Tuesday, January 21, 2020

Acute Acalculous Cholecystitis

ED Presentation, Evaluation, and Management
emDocs - January 20, 2020 - By Conte J - Reviewed by: Koyfman A and Long B
"Key Points
  • AAC may have a higher incidence in outpatients than hospitalized, critically ill patients. Maintain a high index of suspicion in patients who present to the ED with right upper quadrant pain even in the absence of a history of cholelithiasis.
  • Men > 60 years old with atherosclerotic cardiovascular disease are the most common outpatient population to develop AAC.
  • The sensitivity of ultrasound for acute acalculous cholecystitis is not well established. If you have a high clinical suspicion and a negative ultrasound, pursue further diagnostic imaging with HIDA scan +/- CT imaging, followed by admission for diagnostic laparoscopy if all noninvasive testing is negative.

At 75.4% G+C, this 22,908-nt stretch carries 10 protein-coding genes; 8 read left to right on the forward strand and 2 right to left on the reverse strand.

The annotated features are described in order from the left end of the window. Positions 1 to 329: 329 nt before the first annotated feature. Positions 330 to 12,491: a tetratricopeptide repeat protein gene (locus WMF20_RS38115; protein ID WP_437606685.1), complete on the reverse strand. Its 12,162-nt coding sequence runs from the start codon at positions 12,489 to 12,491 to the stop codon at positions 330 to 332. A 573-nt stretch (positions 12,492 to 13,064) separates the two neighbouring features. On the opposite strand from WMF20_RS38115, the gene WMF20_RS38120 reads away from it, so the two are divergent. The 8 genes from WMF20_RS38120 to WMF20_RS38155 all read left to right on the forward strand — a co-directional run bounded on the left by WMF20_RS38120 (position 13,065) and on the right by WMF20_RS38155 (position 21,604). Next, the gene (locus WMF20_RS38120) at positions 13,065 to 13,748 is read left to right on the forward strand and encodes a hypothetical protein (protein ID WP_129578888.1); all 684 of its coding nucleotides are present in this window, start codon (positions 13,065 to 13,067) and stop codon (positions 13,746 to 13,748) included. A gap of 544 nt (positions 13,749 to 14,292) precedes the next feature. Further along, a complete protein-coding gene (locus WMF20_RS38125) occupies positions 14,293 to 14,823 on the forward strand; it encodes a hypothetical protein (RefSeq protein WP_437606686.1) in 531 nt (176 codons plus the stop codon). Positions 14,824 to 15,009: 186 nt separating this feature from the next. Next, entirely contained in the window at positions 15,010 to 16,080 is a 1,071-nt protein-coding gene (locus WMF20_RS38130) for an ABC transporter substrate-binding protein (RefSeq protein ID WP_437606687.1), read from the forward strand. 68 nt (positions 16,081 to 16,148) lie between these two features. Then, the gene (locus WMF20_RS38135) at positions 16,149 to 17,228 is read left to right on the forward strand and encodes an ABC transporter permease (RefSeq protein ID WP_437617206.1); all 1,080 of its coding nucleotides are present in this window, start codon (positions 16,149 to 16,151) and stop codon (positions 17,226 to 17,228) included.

• Acute acalculous cholecystitis follows a more fulminant course than calculous cholecystitis. Broad spectrum antibiotics with gram-negative coverage and fluid resuscitation should be started immediately if the diagnosis is suspected, with an emergent consultation to general surgery."